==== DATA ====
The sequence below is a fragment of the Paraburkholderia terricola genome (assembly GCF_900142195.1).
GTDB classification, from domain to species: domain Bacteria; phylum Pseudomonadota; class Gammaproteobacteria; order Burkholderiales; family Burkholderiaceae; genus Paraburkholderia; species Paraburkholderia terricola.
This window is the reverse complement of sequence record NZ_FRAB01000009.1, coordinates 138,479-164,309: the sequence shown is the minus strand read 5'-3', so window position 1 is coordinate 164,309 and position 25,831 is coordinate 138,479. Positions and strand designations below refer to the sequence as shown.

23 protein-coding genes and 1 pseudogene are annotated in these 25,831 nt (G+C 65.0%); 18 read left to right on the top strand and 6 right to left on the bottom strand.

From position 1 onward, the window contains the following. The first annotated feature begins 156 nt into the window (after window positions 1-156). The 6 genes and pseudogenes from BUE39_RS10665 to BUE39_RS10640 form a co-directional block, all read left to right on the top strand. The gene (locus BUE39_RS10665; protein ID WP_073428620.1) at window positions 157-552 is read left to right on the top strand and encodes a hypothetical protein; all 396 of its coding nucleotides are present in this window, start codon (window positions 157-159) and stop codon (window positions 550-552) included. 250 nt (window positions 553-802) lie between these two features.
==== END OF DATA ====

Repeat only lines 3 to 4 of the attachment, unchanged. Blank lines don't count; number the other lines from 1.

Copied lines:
This window is the reverse complement of sequence record NZ_FRAB01000009.1, coordinates 138,479-164,309: the sequence shown is the minus strand read 5'-3', so window position 1 is coordinate 164,309 and position 25,831 is coordinate 138,479. Positions and strand designations below refer to the sequence as shown.

23 protein-coding genes and 1 pseudogene are annotated in these 25,831 nt (G+C 65.0%); 18 read left to right on the top strand and 6 right to left on the bottom strand.